Stringer Losing Support Amid Allegations

Influential politicians and organizations rescind their endorsements

| 03 May 2021 | 11:31

Scott Stringer’s campaign for mayor is in a state of crisis after a former campaign worker claimed Stringer sexually assaulted her 20 years ago.

Despite his denials, a flurry of influential progressive figures and organizations have withdrawn their support and, meanwhile, others involved in city politics have come forward with stories painting the city’s comptroller as a vindictive bully – making his quest for the Democratic party’s nomination much more difficult.

On Saturday, City Council Members Mark Levine and Diana Ayala, Assembly Member Carmen De La Rosa, state Sen. Jose Serrano and Rep. Adriano Espaillat put out a joint statement rescinding their endorsements. The day prior, Stringer lost the support of the Working Families Party and a group of lawmakers whose early backing had cemented Stringer’s standing as a progressive in the race. The group included: state Sens. Alessandra Biaggi, Julia Salazar, and Gustavo Rivera; Assembly Members Yuh-Line Niou and Catalina Cruz; and Rep. Jamaal Bowman.

“Look, you win some, you lose some. You have old friends — now you got to make new friends,” he told reporters in response to the loss of endorsements Sunday while visiting a church in Brooklyn. “So I’m out campaigning and running for mayor.”

Stringer’s political fallout began last Wednesday when Jean Kim, who works as a lobbyist, came forward with allegations that while she worked as a volunteer on his campaign for public advocate in 2001, Stringer kissed and groped her without consent.

Stringer has strongly denied Kim’s claims. He says the two shared a brief, consensual relationship for several months during that time period and continued to be friends until 2013, when he said he didn’t hire her to work on his campaign for comptroller.

“Deliberate Reflection”

His denials have not been enough to maintain most of his support among elected officials, and over the weekend, the endorsement page on Stringer’s campaign website was taken down. In a statement, the New York chapter of the Working Families Party stressed its continued support for Dianne Morales and Maya Wiley, whom the party had originally endorsed as its second- and third-choice candidates in the mayor’s race, respectively.

“We approached this moment with the deliberate reflection, discussion, and input from members and leaders across the party that it required. Jean Kim shared her experience of sexual assault and Scott Stringer failed to acknowledge and consider his responsibility for that harm,” Sochie Nnaemeka, the party’s state director, said in a statement. “We are enthusiastically reiterating support for our other endorsed candidates, Dianne Morales and Maya Wiley. The New York Working Families Party will be forging forward in the critical weeks ahead to ensure one of these fearless, bold women is the next Mayor of New York.”

Wiley and Morales, among several other opposing mayoral candidates, have called on Stringer to drop out of the race altogether.

But not all supporters are jumping ship. The United Federation of Teachers, one of the city’s most influential labor unions, has not rescinded its endorsement. Rep. Jerry Nadler is also standing by his endorsement of Stringer.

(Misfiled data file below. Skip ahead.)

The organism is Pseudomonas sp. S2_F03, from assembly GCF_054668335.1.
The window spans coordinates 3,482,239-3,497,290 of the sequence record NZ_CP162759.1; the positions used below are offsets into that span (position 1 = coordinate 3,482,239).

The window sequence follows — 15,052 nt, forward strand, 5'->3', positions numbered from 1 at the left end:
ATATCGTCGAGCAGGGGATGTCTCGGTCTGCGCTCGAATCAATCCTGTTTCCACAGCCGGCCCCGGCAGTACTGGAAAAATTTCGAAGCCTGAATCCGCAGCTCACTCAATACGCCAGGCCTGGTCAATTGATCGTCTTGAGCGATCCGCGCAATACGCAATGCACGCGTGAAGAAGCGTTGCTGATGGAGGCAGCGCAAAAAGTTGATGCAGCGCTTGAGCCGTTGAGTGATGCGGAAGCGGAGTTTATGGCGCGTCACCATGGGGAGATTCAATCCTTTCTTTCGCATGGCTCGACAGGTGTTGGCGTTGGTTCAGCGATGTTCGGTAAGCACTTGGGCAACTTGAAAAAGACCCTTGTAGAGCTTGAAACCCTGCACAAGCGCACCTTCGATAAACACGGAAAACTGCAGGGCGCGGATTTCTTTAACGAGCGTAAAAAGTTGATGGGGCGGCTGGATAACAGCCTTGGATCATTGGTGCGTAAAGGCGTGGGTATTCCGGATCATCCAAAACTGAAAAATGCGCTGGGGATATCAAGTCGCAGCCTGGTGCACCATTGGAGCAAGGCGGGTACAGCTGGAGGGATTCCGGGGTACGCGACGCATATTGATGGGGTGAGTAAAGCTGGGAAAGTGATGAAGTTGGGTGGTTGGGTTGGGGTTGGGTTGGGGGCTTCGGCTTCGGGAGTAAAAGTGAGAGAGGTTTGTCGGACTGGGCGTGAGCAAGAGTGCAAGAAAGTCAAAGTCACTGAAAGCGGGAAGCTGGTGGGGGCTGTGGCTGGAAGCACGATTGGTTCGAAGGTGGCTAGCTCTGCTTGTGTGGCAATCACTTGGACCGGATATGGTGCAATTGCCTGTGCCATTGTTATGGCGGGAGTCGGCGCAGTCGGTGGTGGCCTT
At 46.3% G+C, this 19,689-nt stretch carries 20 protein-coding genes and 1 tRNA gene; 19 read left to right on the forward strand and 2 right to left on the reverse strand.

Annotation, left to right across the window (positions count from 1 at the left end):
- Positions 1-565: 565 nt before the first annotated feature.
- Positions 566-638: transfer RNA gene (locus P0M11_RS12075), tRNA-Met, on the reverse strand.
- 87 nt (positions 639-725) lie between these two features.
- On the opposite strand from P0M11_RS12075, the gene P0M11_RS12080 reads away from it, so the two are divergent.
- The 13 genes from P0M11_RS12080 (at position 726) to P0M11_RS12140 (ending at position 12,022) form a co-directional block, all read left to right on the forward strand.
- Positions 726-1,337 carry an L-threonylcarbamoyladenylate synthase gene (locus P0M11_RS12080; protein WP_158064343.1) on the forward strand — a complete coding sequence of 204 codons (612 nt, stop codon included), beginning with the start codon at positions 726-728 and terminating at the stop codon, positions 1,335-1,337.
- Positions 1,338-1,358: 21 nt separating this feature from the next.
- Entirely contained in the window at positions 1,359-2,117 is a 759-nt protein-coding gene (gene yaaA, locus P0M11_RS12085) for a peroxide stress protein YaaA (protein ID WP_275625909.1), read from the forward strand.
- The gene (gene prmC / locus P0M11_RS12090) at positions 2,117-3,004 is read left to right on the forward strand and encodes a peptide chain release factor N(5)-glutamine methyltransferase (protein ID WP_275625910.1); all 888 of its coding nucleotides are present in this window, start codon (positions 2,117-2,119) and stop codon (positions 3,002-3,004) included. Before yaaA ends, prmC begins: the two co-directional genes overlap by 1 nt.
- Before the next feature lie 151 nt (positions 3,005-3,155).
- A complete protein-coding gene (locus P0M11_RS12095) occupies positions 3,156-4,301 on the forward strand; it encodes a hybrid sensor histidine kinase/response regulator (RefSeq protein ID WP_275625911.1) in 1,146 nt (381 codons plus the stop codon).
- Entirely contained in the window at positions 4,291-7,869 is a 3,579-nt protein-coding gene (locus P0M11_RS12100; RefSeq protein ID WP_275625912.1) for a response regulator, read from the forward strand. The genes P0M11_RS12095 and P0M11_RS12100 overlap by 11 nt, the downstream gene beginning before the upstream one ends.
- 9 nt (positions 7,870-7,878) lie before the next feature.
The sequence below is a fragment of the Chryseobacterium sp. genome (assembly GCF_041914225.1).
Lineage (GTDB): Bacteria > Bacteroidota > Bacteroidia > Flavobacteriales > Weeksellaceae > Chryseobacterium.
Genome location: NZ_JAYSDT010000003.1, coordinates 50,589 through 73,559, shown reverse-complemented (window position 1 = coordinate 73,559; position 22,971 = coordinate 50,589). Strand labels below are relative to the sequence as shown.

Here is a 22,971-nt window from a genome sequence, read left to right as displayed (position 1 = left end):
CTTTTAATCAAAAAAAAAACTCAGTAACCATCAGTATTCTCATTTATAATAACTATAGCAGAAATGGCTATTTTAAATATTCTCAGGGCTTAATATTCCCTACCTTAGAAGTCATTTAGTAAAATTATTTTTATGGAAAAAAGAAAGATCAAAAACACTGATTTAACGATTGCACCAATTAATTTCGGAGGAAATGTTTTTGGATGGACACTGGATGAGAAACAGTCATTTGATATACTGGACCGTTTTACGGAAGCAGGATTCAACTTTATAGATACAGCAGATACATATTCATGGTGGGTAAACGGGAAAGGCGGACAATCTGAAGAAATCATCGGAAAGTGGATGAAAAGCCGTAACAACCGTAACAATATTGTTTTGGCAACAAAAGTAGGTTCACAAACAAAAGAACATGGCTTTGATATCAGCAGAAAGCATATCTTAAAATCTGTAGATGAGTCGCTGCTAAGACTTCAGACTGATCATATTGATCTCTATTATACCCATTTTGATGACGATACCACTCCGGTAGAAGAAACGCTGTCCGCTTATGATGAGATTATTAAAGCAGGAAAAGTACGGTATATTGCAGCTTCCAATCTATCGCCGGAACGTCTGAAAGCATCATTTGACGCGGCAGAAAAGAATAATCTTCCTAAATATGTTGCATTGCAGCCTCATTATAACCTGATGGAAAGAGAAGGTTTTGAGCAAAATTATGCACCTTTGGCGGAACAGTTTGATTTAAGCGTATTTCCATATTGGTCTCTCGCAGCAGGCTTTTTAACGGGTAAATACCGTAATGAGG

“I have known Scott to be a man of enduring character and integrity,” Nadler told Politico. “Scott has clearly stated that there is no basis to these allegations, and I continue to support his candidacy.”

Intimidating Figure

Meanwhile, following Kim’s accusation, several elected officials and individuals involved in city politics made their own allegations, painting Stringer as an intimidating figure who can be vindictive. Council Members Helen Rosenthal and Ben Kallos both shared their own run-ins with Stringer on Twitter.

Rosenthal, who represents District 6 on the Upper West Side, said she’s “been on the receiving end of one of his crude vengeful actions.” She claimed Stringer threatened not to work with organizations that supported Rosenthal in her bid for Council.

“Several years ago, the political director one of the groups who endorsed me admitted that after that endorsement she was on the receiving end of a tongue lashing she had never experienced before,” Rosenthal, who backed Wiley for mayor, said in a tweet. “She said that [Stringer] refused to ever work with that group again.”

Kallos, who represents the Upper East Side and is running for Manhattan Borough President, said that in 2017, Stringer tried to bully him out of pursuing campaign finance reform.

“Scott Stringer threatened me, told me not to move forward with the reform I had run for office to achieve,” Kallos wrote in a series of tweets. “When I said no, Scott Stringer cursed at me. He told me he’s never liked me, and said he would do everything in his power to stop me, that he would endorse against me, and that I would never be borough president.”

To this day, Kallos said, Stringer avoids greeting him and curses at him if he thinks he can get away with it.

“Scott Stringer should not be Mayor, let alone Comptroller. The last thing New York City needs is our own Cuomo,” said Kallos.

A spokesperson for Stringer did not immediately respond to a request for comment in regard to Kallos and Rosenthal’s claims.

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